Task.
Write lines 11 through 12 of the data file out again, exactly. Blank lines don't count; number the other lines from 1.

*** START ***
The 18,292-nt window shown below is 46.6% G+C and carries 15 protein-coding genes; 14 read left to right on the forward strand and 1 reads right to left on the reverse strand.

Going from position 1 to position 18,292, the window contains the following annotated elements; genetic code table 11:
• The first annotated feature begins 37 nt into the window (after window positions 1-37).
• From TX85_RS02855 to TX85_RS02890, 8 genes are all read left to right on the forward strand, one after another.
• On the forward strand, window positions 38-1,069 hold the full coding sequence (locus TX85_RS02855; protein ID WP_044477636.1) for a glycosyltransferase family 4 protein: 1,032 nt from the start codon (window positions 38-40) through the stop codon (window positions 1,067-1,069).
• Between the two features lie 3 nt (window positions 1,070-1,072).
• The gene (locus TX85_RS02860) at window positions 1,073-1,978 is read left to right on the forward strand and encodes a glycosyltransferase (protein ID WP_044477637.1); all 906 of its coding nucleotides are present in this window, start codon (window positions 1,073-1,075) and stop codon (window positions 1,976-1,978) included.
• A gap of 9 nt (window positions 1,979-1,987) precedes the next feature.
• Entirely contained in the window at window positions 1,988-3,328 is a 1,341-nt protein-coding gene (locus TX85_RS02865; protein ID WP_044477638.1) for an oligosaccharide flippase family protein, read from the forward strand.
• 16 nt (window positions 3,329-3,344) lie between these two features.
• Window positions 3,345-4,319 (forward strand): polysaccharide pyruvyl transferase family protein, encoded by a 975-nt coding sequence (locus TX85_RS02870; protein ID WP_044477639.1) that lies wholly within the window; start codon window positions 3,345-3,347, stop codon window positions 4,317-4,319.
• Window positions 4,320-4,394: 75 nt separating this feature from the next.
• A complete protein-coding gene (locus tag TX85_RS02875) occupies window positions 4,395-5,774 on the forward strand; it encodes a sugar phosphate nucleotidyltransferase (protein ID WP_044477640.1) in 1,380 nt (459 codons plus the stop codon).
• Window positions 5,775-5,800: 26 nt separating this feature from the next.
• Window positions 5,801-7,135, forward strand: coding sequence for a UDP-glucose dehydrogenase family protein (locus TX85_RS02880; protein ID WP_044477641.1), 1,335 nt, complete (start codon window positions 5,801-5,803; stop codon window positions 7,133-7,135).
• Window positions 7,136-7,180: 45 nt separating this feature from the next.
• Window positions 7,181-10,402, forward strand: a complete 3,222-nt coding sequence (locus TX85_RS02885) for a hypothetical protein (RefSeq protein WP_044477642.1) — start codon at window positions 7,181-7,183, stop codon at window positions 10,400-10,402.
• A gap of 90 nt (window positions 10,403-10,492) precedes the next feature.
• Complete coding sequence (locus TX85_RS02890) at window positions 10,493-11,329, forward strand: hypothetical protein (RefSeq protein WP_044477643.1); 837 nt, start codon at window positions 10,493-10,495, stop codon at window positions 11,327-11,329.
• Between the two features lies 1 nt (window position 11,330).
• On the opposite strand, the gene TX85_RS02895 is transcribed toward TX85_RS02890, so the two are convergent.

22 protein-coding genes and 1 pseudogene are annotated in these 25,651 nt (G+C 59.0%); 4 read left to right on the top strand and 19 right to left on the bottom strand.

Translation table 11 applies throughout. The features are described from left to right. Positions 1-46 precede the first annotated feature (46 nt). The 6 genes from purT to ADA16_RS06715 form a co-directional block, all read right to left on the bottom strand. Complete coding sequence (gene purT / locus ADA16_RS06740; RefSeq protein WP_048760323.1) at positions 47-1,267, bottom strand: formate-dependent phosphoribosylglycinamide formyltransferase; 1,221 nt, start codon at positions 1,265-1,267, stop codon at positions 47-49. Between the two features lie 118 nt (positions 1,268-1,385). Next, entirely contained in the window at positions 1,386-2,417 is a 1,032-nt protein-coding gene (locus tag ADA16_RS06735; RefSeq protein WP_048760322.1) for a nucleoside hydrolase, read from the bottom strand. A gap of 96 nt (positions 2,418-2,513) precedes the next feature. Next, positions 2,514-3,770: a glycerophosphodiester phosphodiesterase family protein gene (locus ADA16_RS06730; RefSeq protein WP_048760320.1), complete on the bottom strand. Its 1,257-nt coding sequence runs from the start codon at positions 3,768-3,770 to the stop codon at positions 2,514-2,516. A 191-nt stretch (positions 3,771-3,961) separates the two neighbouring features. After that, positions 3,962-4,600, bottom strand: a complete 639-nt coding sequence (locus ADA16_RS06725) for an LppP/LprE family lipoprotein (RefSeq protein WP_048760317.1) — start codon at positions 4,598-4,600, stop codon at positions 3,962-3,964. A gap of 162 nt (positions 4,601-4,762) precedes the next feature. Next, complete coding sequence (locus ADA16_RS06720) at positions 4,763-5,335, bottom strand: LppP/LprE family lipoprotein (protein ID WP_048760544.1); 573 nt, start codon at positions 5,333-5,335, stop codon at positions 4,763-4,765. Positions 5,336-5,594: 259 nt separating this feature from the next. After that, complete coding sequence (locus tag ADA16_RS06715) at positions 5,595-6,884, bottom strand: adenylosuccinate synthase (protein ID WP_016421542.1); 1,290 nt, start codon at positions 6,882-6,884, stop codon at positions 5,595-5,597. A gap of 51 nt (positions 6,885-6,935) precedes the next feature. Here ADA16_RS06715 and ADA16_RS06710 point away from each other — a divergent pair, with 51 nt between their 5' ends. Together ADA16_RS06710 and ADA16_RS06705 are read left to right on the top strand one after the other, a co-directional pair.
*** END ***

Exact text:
• Window positions 3,345-4,319 (forward strand): polysaccharide pyruvyl transferase family protein, encoded by a 975-nt coding sequence (locus TX85_RS02870; protein ID WP_044477639.1) that lies wholly within the window; start codon window positions 3,345-3,347, stop codon window positions 4,317-4,319.
• Window positions 4,320-4,394: 75 nt separating this feature from the next.